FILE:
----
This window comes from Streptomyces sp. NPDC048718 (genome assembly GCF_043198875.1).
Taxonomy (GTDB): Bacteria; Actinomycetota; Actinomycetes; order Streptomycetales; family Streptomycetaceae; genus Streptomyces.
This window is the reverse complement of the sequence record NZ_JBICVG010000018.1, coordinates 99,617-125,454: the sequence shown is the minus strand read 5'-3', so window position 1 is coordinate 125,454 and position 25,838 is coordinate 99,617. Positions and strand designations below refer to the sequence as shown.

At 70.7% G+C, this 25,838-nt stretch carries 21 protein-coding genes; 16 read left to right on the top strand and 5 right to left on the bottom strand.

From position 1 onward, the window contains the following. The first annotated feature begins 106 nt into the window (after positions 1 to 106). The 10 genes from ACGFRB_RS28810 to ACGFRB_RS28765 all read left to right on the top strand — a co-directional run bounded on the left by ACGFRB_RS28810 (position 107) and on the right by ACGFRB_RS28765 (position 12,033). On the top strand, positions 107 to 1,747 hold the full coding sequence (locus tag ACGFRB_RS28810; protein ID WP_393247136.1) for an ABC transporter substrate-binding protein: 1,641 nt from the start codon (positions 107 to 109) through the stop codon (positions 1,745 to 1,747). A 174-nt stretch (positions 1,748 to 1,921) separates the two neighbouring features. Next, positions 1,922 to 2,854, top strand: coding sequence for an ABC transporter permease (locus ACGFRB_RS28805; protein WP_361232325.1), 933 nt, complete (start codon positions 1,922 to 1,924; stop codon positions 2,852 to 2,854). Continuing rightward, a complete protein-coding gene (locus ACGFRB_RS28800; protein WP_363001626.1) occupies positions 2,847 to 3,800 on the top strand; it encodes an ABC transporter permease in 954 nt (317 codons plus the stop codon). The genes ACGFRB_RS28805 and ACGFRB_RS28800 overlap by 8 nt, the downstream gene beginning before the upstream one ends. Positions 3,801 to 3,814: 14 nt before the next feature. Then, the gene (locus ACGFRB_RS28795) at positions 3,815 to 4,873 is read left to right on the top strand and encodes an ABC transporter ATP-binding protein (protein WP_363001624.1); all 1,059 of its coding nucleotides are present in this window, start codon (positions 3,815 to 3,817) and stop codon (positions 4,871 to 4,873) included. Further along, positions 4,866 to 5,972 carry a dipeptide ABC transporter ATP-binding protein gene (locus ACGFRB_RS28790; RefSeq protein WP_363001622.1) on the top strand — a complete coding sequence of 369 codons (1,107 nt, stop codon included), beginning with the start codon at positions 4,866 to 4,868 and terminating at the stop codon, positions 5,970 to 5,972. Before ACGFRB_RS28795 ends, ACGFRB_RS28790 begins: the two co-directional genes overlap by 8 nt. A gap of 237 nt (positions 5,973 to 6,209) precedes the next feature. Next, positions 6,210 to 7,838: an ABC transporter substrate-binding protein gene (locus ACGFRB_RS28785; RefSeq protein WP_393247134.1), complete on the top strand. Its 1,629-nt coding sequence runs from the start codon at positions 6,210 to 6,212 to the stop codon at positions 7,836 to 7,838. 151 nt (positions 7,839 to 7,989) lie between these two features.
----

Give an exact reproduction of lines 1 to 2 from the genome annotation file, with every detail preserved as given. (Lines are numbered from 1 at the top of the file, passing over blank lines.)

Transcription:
This window comes from Streptomyces sp. NPDC048718 (genome assembly GCF_043198875.1).
Taxonomy (GTDB): Bacteria; Actinomycetota; Actinomycetes; order Streptomycetales; family Streptomycetaceae; genus Streptomyces.